Sorry I haven’t posted in a while. I keep feeling like I should make a post about the situation in the Ukraine/Crimea, but every time I sit down to write one I get overwhelmed and end up down a rabbit hole of opinion pieces, and people throwing around phrases like “Cold War Two!” “World War Three!” with something like glee, and it just becomes too much. I’ll try to post about it later, once I can better sort out my thoughts. For now, rest assured that I am not in any kind of danger, just going to class every day and struggling to keep up with my readings. (If anyone is interested, my friend here Sean wrote what I thought was a great blog post about watching the events in the Ukraine and Crimea unfold from St. Petersburg, which you can read here.) One interesting comment I heard about the situation recently came from our tour-guide at the Dostoevsky museum today: “For Russia, losing the Crimea was like losing a leg!” she explained to us.

On a lighter note, I thought it was about time I informed the world about the magical hallway outside of my host family’s apartment. As you may or may not know, in Russian homes you take of your shoes and put on slippers/sandals (тапочки) before entering the home. My host family shares the hall outside their apartment with the two neighboring apartments, and this is the area in which you take off your shoes before entering the house. This hallway is a complete and utter mystery to me. It seems like every time I come home, something is different. Sometimes there are cupboards, and bookshelves, but then suddenly one day there weren’t. They reappeared a few days later. For a while there were two large oil paintings hung in place of one of the cupboards, and then these too disappeared. Sometimes there are shelves with our shoes and slippers in the hallway, but then sometimes those get relocated into the apartment itself. Sometimes there is a stool to sit on while taking off/putting on one’s shoes, but sometimes this also disappears, or moves around to the other apartments. Occasionally rugs are present outside the doors, but there is no guarantee. Sometimes they are replaced by hand-towels. One day I got home and the entire floor of the hallway was gone, and there was just bare concrete. The next day I got home and a new wood-like floor mat was in its place. I’m sure there’s an entirely logical explanation for all of this (construction? Space disputes with the neighbors? A love of interior decoration) but I haven’t asked Larisa, because I kind of enjoy the mystery of not knowing.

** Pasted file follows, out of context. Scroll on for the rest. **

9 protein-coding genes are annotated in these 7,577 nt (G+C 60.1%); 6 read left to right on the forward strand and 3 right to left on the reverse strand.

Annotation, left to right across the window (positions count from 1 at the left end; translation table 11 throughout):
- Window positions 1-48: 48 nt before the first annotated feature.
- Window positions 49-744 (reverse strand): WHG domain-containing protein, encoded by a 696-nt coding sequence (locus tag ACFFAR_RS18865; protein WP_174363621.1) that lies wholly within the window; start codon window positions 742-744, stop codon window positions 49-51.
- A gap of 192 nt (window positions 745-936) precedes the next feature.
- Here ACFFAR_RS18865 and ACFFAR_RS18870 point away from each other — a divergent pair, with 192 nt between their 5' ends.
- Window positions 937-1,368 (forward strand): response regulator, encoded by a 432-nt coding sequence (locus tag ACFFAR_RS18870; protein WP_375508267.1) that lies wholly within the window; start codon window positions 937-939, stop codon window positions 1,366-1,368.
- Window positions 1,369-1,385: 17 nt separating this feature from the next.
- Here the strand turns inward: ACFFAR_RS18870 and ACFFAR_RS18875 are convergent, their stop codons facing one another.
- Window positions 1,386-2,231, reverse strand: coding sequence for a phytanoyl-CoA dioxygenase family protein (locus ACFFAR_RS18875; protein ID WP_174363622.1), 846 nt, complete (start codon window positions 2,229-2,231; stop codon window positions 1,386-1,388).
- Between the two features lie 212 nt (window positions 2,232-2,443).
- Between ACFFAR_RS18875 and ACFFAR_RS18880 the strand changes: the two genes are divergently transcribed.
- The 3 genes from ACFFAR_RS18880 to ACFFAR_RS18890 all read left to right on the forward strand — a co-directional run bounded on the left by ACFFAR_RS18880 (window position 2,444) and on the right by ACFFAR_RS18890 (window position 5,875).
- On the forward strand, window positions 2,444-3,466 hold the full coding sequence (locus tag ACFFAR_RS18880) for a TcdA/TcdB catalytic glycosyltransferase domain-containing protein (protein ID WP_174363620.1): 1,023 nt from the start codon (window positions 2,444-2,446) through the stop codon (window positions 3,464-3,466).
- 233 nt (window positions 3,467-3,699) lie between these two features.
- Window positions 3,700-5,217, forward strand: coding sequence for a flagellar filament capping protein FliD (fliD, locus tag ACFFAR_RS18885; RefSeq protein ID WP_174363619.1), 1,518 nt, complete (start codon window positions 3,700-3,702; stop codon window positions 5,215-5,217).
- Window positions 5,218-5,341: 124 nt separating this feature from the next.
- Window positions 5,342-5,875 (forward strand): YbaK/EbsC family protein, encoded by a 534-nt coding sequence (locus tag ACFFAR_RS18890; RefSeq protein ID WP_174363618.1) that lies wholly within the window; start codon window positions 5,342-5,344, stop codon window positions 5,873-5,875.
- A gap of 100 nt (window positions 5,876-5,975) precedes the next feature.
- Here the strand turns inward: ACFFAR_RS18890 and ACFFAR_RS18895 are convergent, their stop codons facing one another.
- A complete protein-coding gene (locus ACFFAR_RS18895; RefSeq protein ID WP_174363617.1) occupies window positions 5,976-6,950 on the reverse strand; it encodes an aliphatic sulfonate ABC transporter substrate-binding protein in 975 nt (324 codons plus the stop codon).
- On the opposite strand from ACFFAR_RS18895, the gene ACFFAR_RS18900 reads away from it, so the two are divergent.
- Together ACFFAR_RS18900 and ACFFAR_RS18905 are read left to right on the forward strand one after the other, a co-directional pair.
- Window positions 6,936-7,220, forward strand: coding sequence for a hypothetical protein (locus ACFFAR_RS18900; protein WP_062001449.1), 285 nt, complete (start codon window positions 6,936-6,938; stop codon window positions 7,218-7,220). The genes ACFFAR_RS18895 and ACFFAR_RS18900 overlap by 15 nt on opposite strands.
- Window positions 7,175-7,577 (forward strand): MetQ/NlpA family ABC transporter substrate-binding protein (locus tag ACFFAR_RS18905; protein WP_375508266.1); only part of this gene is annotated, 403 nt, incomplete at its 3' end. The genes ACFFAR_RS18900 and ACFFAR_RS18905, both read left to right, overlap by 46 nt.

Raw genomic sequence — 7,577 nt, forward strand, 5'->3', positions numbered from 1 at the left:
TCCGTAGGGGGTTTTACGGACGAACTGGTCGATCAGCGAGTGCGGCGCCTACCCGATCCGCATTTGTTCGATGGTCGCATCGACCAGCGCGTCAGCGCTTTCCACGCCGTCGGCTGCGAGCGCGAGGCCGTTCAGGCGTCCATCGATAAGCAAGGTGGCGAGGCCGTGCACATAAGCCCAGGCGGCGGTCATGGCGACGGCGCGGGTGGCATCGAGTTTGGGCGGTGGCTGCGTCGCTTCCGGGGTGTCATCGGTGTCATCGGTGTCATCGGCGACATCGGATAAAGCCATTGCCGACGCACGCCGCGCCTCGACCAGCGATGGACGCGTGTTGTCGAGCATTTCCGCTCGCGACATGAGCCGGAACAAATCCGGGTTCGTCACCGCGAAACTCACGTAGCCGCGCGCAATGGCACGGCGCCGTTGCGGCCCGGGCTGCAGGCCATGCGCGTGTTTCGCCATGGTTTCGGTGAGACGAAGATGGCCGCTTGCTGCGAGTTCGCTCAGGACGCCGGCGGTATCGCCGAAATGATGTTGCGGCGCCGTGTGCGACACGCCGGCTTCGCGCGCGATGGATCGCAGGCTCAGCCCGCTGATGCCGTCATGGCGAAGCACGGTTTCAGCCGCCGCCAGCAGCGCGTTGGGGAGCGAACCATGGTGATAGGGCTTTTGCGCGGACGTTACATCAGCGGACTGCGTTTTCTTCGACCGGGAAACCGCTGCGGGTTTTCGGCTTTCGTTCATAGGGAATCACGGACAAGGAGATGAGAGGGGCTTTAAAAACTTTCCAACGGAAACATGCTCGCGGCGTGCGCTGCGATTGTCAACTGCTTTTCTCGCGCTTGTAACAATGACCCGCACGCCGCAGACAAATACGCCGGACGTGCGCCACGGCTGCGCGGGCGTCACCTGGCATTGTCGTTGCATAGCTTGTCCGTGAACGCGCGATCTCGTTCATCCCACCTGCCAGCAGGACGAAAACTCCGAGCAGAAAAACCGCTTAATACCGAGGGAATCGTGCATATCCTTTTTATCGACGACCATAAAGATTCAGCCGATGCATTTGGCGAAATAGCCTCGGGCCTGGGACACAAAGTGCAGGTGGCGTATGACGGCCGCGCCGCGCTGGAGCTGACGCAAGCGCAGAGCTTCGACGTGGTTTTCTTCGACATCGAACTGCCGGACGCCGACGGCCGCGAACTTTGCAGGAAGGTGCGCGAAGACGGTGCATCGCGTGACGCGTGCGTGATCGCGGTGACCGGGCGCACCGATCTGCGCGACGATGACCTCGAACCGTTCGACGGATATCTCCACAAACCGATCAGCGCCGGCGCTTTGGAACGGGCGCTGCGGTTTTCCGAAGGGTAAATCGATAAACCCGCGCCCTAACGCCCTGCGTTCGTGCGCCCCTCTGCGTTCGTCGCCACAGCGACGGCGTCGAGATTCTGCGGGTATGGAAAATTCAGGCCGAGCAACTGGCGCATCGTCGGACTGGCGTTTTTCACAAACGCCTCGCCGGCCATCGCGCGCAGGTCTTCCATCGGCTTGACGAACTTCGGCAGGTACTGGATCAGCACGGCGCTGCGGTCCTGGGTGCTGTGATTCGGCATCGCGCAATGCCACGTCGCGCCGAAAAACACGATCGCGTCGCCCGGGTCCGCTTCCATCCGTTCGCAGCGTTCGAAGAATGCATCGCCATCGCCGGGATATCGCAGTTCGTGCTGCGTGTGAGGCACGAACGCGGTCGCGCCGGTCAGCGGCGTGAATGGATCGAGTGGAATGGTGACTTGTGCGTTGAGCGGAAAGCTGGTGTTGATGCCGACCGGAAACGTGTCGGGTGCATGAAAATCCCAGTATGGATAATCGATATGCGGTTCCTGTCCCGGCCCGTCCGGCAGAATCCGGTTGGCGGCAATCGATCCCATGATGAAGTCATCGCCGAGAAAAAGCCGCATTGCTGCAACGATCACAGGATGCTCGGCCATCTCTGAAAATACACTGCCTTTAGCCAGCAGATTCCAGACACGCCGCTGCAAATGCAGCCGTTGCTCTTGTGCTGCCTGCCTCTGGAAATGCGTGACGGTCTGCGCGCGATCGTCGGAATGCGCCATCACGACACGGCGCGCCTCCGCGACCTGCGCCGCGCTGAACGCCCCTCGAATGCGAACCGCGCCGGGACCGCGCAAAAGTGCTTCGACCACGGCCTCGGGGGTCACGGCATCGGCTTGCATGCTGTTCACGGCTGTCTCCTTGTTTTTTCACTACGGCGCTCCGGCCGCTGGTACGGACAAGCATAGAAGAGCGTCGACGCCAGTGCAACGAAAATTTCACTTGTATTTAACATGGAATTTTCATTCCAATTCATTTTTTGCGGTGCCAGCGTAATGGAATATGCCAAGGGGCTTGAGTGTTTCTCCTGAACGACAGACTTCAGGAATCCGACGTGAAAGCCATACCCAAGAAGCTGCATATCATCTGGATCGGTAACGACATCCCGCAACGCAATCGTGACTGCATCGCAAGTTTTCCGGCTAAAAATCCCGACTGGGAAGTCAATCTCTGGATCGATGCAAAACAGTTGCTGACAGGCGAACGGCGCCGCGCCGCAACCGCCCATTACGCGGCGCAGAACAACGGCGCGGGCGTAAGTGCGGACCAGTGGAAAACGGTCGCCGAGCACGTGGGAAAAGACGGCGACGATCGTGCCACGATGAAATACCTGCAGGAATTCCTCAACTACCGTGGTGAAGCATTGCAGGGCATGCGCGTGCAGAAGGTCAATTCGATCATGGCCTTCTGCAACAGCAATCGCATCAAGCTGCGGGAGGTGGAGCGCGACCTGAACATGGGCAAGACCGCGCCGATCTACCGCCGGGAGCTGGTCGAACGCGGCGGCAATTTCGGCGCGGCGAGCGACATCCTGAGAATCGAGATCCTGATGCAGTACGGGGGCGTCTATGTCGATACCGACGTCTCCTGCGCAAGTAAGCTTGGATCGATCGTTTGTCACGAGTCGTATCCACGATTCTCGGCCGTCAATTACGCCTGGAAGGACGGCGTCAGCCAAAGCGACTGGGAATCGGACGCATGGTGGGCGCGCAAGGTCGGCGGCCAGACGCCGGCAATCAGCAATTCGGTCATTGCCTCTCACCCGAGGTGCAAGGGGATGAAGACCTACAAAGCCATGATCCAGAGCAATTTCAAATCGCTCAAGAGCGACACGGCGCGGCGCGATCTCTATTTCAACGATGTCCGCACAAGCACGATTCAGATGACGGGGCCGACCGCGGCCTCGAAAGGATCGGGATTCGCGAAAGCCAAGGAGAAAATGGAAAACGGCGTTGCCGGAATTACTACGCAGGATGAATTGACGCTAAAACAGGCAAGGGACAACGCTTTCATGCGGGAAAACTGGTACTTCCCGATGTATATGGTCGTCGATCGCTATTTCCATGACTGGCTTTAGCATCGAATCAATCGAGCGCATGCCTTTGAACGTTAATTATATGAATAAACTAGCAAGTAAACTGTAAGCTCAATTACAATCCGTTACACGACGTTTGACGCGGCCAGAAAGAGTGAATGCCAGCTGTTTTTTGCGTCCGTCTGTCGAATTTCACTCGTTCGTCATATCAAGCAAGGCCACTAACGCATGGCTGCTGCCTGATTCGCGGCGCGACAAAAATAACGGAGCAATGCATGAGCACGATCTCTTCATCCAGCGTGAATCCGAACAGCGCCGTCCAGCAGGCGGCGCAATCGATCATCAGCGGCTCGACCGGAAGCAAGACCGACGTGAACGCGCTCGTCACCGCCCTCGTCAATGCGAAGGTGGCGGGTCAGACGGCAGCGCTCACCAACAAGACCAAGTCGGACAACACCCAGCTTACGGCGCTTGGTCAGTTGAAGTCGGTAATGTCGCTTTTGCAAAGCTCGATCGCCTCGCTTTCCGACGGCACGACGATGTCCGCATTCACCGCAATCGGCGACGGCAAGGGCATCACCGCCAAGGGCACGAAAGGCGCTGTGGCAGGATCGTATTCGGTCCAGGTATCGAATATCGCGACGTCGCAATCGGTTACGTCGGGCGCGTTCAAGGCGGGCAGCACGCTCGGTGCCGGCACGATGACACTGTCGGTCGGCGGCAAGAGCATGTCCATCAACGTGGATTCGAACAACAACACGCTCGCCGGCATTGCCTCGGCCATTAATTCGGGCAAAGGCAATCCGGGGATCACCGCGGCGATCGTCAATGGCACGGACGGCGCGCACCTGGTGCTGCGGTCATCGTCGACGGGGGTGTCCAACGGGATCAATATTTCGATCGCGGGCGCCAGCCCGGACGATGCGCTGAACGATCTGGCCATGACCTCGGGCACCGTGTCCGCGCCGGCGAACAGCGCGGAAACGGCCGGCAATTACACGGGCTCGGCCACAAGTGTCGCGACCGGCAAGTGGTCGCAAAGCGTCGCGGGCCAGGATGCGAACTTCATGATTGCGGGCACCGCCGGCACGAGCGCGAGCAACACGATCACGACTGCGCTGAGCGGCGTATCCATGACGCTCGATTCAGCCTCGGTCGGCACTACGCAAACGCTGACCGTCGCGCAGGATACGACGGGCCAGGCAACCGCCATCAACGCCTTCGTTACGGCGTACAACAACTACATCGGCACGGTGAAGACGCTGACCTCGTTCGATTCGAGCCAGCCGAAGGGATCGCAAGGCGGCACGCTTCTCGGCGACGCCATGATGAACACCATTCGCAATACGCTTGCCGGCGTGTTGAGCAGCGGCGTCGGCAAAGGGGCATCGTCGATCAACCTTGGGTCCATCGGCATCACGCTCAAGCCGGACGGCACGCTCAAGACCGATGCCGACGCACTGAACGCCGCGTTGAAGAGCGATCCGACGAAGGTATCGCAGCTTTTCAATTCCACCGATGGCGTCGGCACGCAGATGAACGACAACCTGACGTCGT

In other news, my dad arrived in St. Petersburg on Thursday for a week-long visit, so look out for some posts about our adventures here together!

The day I have been waiting for since I was 13

So today our group had an excursion to the Yelagin Palace, which was the summer palace of Tsar Alexander I’s mother, Maria Fyodorovna. The palace was located in some gardens which I am sure are very pretty in the summer, and was originally constructed in 1822, but was destroyed during WWII. It has since been rebuilt (obviously.)
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While the palace itself was nice enough, the highlight of our excursion there was the ballroom-dancing class we had. And when I say ballroom-dancing class, I really mean and excuse for us to dress up in fancy clothes and hoopskirts and parade around for 45 minutes in the ballroom.
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Yes, technically we learned some basic dance steps, and all the girls got a little out of breath as we danced around each of the guys in the group as they knelt in a circle during a very basic mazurka. And people touring the palace keep wandering through the ballroom, gawking and trying to stay out of our way was we galloped around in circles. But the dancing was by no means difficult, just fun.
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Overall, I would give this an excursion a 10/10, absolutely would do it again. Historically accurate? Eh… not so much. Fun? Oh yes!
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(Also, for those of you keeping track at home: I am currently stalled on War and Peace, on page 270/1074. Will getting to pretend that I’m at a ball from the book inspire me to read more? We’ll see.)